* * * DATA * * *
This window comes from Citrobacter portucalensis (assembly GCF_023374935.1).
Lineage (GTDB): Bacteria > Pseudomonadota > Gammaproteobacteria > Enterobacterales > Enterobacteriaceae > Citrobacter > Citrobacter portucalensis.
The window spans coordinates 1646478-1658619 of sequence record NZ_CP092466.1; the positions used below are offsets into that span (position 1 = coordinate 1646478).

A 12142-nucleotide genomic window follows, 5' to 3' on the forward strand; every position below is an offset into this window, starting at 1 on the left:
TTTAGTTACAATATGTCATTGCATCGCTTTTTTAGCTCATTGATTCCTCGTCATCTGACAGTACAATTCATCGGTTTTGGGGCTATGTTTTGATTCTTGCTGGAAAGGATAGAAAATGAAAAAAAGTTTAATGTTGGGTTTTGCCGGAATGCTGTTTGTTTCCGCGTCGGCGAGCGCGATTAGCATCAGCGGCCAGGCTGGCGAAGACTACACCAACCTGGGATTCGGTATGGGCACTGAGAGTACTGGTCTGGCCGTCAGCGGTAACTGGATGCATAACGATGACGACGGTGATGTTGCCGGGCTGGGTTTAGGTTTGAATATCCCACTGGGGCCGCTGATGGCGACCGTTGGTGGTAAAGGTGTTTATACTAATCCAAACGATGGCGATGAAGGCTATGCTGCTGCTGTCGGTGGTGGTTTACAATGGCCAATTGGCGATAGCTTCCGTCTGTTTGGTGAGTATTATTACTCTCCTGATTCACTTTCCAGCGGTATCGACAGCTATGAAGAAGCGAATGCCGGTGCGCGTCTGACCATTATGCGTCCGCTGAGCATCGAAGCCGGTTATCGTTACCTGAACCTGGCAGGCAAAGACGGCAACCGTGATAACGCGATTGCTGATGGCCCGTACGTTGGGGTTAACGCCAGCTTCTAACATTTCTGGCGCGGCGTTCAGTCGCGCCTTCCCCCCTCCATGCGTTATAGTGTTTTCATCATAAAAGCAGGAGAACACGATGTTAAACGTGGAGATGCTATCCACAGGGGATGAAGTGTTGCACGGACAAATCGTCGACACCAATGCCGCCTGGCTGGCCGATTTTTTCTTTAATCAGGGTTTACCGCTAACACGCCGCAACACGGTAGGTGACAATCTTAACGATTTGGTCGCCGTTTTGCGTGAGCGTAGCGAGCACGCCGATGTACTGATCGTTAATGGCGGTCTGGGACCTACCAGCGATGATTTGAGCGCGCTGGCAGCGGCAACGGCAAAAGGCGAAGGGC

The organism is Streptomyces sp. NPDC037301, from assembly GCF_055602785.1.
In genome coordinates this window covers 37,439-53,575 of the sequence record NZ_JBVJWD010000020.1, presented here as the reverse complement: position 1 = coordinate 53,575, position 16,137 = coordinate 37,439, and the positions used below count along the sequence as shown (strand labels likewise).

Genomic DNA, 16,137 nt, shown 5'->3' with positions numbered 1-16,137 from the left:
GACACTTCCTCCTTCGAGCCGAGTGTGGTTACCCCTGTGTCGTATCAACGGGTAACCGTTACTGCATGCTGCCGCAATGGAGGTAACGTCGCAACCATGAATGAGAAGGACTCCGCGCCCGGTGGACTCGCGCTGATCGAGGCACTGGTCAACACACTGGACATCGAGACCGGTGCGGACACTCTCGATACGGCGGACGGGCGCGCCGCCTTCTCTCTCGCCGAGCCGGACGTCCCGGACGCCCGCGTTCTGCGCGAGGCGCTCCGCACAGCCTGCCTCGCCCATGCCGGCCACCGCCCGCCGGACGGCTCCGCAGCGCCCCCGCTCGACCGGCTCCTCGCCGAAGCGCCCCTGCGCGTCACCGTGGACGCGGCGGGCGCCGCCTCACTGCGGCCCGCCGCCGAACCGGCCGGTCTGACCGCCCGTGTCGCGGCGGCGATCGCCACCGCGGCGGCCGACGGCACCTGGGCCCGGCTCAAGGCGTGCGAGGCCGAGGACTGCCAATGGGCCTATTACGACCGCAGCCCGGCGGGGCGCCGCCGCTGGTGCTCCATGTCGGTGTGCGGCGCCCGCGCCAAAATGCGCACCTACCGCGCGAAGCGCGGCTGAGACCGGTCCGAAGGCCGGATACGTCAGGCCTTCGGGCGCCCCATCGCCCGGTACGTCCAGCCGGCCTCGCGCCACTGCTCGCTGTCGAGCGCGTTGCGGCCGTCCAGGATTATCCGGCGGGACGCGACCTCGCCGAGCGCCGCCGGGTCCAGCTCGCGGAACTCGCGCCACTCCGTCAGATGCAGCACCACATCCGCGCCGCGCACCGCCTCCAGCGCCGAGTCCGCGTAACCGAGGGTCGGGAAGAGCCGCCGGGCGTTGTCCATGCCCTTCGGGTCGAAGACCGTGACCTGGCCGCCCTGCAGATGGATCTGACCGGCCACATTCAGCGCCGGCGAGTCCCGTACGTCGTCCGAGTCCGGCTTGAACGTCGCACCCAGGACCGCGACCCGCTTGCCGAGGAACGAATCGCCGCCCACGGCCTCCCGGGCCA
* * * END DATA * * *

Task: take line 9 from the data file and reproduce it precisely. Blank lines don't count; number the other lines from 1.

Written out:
GACACTTCCTCCTTCGAGCCGAGTGTGGTTACCCCTGTGTCGTATCAACGGGTAACCGTTACTGCATGCTGCCGCAATGGAGGTAACGTCGCAACCATGAATGAGAAGGACTCCGCGCCCGGTGGACTCGCGCTGATCGAGGCACTGGTCAACACACTGGACATCGAGACCGGTGCGGACACTCTCGATACGGCGGACGGGCGCGCCGCCTTCTCTCTCGCCGAGCCGGACGTCCCGGACGCCCGCGTTCTGCGCGAGGCGCTCCGCACAGCCTGCCTCGCCCATGCCGGCCACCGCCCGCCGGACGGCTCCGCAGCGCCCCCGCTCGACCGGCTCCTCGCCGAAGCGCCCCTGCGCGTCACCGTGGACGCGGCGGGCGCCGCCTCACTGCGGCCCGCCGCCGAACCGGCCGGTCTGACCGCCCGTGTCGCGGCGGCGATCGCCACCGCGGCGGCCGACGGCACCTGGGCCCGGCTCAAGGCGTGCGAGGCCGAGGACTGCCAATGGGCCTATTACGACCGCAGCCCGGCGGGGCGCCGCCGCTGGTGCTCCATGTCGGTGTGCGGCGCCCGCGCCAAAATGCGCACCTACCGCGCGAAGCGCGGCTGAGACCGGTCCGAAGGCCGGATACGTCAGGCCTTCGGGCGCCCCATCGCCCGGTACGTCCAGCCGGCCTCGCGCCACTGCTCGCTGTCGAGCGCGTTGCGGCCGTCCAGGATTATCCGGCGGGACGCGACCTCGCCGAGCGCCGCCGGGTCCAGCTCGCGGAACTCGCGCCACTCCGTCAGATGCAGCACCACATCCGCGCCGCGCACCGCCTCCAGCGCCGAGTCCGCGTAACCGAGGGTCGGGAAGAGCCGCCGGGCGTTGTCCATGCCCTTCGGGTCGAAGACCGTGACCTGGCCGCCCTGCAGATGGATCTGACCGGCCACATTCAGCGCCGGCGAGTCCCGTACGTCGTCCGAGTCCGGCTTGAACGTCGCACCCAGGACCGCGACCCGCTTGCCGAGGAACGAATCGCCGCCCACGGCCTCCCGGGCCA